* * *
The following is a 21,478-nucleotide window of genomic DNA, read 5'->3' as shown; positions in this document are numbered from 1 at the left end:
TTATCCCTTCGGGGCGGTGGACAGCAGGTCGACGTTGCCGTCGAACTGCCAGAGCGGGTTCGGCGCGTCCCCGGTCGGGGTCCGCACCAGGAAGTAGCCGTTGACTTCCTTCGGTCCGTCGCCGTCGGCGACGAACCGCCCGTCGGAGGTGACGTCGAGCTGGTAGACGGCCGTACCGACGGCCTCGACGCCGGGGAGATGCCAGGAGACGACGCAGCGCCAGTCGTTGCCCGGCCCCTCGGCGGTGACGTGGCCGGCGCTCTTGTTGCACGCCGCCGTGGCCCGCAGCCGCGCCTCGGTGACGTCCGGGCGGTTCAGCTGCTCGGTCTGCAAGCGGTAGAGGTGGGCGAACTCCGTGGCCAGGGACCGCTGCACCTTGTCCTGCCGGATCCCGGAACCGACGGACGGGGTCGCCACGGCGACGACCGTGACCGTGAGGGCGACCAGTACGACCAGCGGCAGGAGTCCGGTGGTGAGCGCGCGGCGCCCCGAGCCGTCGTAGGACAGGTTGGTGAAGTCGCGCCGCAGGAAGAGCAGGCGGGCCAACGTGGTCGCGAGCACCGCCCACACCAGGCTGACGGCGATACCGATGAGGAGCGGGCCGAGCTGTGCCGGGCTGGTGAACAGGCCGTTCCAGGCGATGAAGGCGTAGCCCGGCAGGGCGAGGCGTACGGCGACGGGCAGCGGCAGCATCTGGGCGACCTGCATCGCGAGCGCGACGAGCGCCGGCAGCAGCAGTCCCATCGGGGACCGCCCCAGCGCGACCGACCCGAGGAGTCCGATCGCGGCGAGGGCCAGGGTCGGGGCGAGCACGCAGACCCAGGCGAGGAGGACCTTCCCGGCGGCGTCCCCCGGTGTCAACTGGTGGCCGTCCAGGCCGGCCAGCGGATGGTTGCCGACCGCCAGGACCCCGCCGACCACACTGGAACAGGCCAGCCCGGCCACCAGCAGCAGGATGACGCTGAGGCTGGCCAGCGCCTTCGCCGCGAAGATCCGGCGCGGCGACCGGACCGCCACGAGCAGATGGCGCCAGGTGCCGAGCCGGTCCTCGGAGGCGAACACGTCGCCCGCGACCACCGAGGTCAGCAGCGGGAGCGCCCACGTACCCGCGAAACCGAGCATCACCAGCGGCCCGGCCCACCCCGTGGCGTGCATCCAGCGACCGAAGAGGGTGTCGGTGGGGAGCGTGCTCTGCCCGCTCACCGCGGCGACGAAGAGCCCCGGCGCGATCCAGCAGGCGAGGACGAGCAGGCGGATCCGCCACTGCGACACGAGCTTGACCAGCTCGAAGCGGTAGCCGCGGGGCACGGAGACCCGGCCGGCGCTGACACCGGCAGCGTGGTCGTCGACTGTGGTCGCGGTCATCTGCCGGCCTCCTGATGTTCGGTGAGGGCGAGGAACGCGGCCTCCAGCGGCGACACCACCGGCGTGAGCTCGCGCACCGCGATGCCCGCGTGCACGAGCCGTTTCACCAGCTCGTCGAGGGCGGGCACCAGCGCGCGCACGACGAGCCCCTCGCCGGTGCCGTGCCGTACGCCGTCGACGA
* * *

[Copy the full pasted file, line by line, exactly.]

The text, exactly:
The following is a 21,478-nucleotide window of genomic DNA, read 5'->3' as shown; positions in this document are numbered from 1 at the left end:
TTATCCCTTCGGGGCGGTGGACAGCAGGTCGACGTTGCCGTCGAACTGCCAGAGCGGGTTCGGCGCGTCCCCGGTCGGGGTCCGCACCAGGAAGTAGCCGTTGACTTCCTTCGGTCCGTCGCCGTCGGCGACGAACCGCCCGTCGGAGGTGACGTCGAGCTGGTAGACGGCCGTACCGACGGCCTCGACGCCGGGGAGATGCCAGGAGACGACGCAGCGCCAGTCGTTGCCCGGCCCCTCGGCGGTGACGTGGCCGGCGCTCTTGTTGCACGCCGCCGTGGCCCGCAGCCGCGCCTCGGTGACGTCCGGGCGGTTCAGCTGCTCGGTCTGCAAGCGGTAGAGGTGGGCGAACTCCGTGGCCAGGGACCGCTGCACCTTGTCCTGCCGGATCCCGGAACCGACGGACGGGGTCGCCACGGCGACGACCGTGACCGTGAGGGCGACCAGTACGACCAGCGGCAGGAGTCCGGTGGTGAGCGCGCGGCGCCCCGAGCCGTCGTAGGACAGGTTGGTGAAGTCGCGCCGCAGGAAGAGCAGGCGGGCCAACGTGGTCGCGAGCACCGCCCACACCAGGCTGACGGCGATACCGATGAGGAGCGGGCCGAGCTGTGCCGGGCTGGTGAACAGGCCGTTCCAGGCGATGAAGGCGTAGCCCGGCAGGGCGAGGCGTACGGCGACGGGCAGCGGCAGCATCTGGGCGACCTGCATCGCGAGCGCGACGAGCGCCGGCAGCAGCAGTCCCATCGGGGACCGCCCCAGCGCGACCGACCCGAGGAGTCCGATCGCGGCGAGGGCCAGGGTCGGGGCGAGCACGCAGACCCAGGCGAGGAGGACCTTCCCGGCGGCGTCCCCCGGTGTCAACTGGTGGCCGTCCAGGCCGGCCAGCGGATGGTTGCCGACCGCCAGGACCCCGCCGACCACACTGGAACAGGCCAGCCCGGCCACCAGCAGCAGGATGACGCTGAGGCTGGCCAGCGCCTTCGCCGCGAAGATCCGGCGCGGCGACCGGACCGCCACGAGCAGATGGCGCCAGGTGCCGAGCCGGTCCTCGGAGGCGAACACGTCGCCCGCGACCACCGAGGTCAGCAGCGGGAGCGCCCACGTACCCGCGAAACCGAGCATCACCAGCGGCCCGGCCCACCCCGTGGCGTGCATCCAGCGACCGAAGAGGGTGTCGGTGGGGAGCGTGCTCTGCCCGCTCACCGCGGCGACGAAGAGCCCCGGCGCGATCCAGCAGGCGAGGACGAGCAGGCGGATCCGCCACTGCGACACGAGCTTGACCAGCTCGAAGCGGTAGCCGCGGGGCACGGAGACCCGGCCGGCGCTGACACCGGCAGCGTGGTCGTCGACTGTGGTCGCGGTCATCTGCCGGCCTCCTGATGTTCGGTGAGGGCGAGGAACGCGGCCTCCAGCGGCGACACCACCGGCGTGAGCTCGCGCACCGCGATGCCCGCGTGCACGAGCCGTTTCACCAGCTCGTCGAGGGCGGGCACCAGCGCGCGCACGACGAGCCCCTCGCCGGTGCCGTGCCGTACGCCGTCGACGA